Since some of these marine species, such as dolphins, rely on sound to navigate, researchers from the U.S. Navy and the National Marine Mammal Foundation set out to learn more about how anthropogenic noise might affect dolphins’ echolocation ability.
The scientists’ initial results, which they will discuss at the 162nd Acoustical Society of America Meeting in San Diego, Calif., suggest continuous noise and noise at frequencies within a dolphin’s echolocation range has the potential to negatively impact echolocation performance.
At the U.S. Navy Marine Mammal Program facility, the researchers used a hydrophone to detect a dolphin’s clicks. They then fed the signal to a computer to be converted into an “echo” that was delayed and played back to the dolphin. By adjusting the delay, the scientists created echoes to simulate a physical object between 3 and 17 meters away, for both stationary and rotated objects. The dolphin was trained to make a buzzing sound when he detected the echo signal changed from a stationary object to a rotated object. While playing the echoes, the scientists also played different types of manmade noise and tested how each noise type affected the dolphin’s ability to identify when the echo changed. The researchers tested seven different noise types at varying frequencies and durations.
“Preliminary results show that intermittent noise at frequencies outside of the echolocation range of the dolphin had little effect on his echolocation performance, while continuous noise and noise within the dolphin’s echolocation range decreased performance at a farther distance,” says Eryn Wezensky, a researcher on the project. One surprising result, she notes, is that Gaussian noise [broad spectrum noise whose amplitude distribution follows a normal curve] in the mid-frequency range, which is outside the echolocation range of the dolphin, still decreased the dolphin’s ability to detect the echo change at distances from 13 to 16 meters. As a next step, the researchers plan to analyze the dolphin’s click characteristics under different noise conditions, to test whether noise might prompt dolphins to compensate with louder clicks, or slow the animals’ response time.
The presentation 5aAB5, “Performance of an echolocating bottlenose dolphin in the presence of anthropogenic masking noise,” by Eryn M. Wezensky et al. will be at 9:15 a.m. on Friday, Nov. 4.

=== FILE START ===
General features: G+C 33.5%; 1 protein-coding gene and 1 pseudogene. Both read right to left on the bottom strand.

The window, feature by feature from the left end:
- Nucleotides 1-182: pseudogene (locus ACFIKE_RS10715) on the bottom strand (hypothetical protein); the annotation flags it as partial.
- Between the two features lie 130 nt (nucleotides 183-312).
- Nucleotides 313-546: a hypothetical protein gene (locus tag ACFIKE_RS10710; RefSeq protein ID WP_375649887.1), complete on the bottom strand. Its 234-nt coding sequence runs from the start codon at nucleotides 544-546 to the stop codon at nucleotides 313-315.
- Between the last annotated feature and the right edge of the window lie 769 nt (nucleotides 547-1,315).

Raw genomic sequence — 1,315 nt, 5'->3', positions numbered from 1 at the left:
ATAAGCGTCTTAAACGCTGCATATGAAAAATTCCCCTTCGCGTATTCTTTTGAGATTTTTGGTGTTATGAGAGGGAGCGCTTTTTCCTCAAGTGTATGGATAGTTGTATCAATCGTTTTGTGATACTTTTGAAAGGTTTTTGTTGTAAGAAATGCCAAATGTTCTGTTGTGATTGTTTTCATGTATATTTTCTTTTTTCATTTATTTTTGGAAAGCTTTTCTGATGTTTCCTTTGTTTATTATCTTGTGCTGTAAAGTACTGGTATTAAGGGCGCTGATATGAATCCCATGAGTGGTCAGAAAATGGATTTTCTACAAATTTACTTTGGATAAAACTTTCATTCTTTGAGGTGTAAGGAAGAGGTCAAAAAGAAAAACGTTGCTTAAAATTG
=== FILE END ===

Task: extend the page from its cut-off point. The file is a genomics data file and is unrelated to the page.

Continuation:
Charles E. Blue | Newswise Science News
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Researchers from the Department of Atomically Resolved Dynamics of the Max Planck Institute for the Structure and Dynamics of Matter (MPSD) at the Center for Free-Electron Laser Science in Hamburg, the University of Hamburg and the European Molecular Biology Laboratory (EMBL) outstation in the city have developed a new method to watch biomolecules at work. This method dramatically simplifies starting enzymatic reactions by mixing a cocktail of small amounts of liquids with protein crystals. Determination of the protein structures at different times after mixing can be assembled into a time-lapse sequence that shows the molecular foundations of biology.
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Researchers from the Department of Atomically Resolved Dynamics of the Max Planck Institute for the Structure and Dynamics of Matter (MPSD) at the Center for Free-Electron Laser Science in Hamburg, the University of Potsdam (both in Germany) and the University of Toronto (Canada) have pieced together a detailed time-lapse movie revealing all the major steps during the catalytic cycle of an enzyme. Surprisingly, the communication between the protein units is accomplished via a water-network akin to a string telephone. This communication is aligned with a ‘breathing’ motion, that is the expansion and contraction of the protein.
This time-lapse sequence of structures reveals dynamic motions as a fundamental element in the molecular foundations of biology.
Two research teams have succeeded simultaneously in measuring the long-sought Thorium nuclear transition, which enables extremely precise nuclear clocks. TU Wien (Vienna) is part of both teams.
If you want to build the most accurate clock in the world, you need something that "ticks" very fast and extremely precise. In an atomic clock, electrons are...
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